It's crap, don't expect to do anything better than playing low spec games like diablo, or WoW or old games. Parallels slows everything down by around 50% as it's a windows emulator. Just spend $100 and get a windows 7 CD key and use bootcamp. It's much better. You'll have to turn the settings way down on modern games to make them play at reasonable speed in parallels.

Quote:
I see a lot of people prefer to use Bootcamp, but I like the flexibility of Parallels on Mountain Lion. [I think you have to reboot the whole laptop in order to use Windows/OS X? While with Parallels, all you do is swipe the trackpad? Please let me know if this si correct.]

Any help/advice would be great! Thanks in advance!
Yes this is correct, you have to reboot, which isn't that big a deal as it takes 10 seconds, literally.

You probably wouldn't be interested as even rebooting scares you but there is another option that requires a very high level of technical skill to accomplish (I'm a programer and have been pulling my hair out, getting EFI windows to instaLl), but you can use eGPU with any mac laptop under windows (not the mac mini though sadly).

The default MacBook Pro graphics card is a 650 GT overclocked by Apple with special cooling. It scores about 1500 on passmark. Overclocked it scores 1800, which is very very very very fast for a laptop. It's mind blowing.

Most entry level desktop cards score 1800. I'm playing dead space 3 which came out recently on nearly max settings at 1920x1080 (hdmi out xbox controller) with the rMBP, the game is vsynched in a weird way that limits the frame to either 30 or 60 FPS with nothing inbetween and the fps NEVER drops below 30, maxed out - never.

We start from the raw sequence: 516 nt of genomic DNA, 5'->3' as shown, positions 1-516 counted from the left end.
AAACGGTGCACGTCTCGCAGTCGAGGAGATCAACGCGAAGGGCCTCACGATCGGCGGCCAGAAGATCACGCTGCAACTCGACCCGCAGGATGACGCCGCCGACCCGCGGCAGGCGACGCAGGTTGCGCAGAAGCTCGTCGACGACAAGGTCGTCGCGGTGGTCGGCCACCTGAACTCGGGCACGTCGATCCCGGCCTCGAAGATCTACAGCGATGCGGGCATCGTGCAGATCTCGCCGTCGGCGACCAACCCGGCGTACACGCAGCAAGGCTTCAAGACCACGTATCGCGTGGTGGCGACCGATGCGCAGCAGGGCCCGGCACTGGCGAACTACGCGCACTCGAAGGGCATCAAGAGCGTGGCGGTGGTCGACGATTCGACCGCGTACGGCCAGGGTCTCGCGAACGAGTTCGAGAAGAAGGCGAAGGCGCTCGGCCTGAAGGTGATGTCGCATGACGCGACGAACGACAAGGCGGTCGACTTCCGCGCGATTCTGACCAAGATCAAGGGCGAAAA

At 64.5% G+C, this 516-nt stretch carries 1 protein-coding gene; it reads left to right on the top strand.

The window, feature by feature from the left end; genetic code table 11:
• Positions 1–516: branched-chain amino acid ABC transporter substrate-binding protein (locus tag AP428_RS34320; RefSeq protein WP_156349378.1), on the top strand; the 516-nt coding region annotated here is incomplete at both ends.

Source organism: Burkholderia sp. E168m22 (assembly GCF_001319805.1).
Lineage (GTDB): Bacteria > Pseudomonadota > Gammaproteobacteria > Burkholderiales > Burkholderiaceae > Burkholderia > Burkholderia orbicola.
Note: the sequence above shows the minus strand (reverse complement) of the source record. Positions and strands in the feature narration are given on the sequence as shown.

However I have a regular cheap MacBook pro 15 with a Sonnet Echo Express Pro and EFI windows (bootcamp is MBR windows, EFI windows allows direct driver passthrough and is a hack to get additional features LIKE egpu). I'm pairing the Echo Express Pro with a VisionTek 5.25" 450w free standing power supply and a GeForce GTX 690.

Passmark score is over 5,500, per GPU. So because it has two GPU's on one card nearly 12,000. 7 times faster than an overclocked rMBP.

So basically you can put the fastest video card money can buy in any Mac laptop with a little hacking. Suffice it to say you can play any game on any setting at any resolution. It's amazing.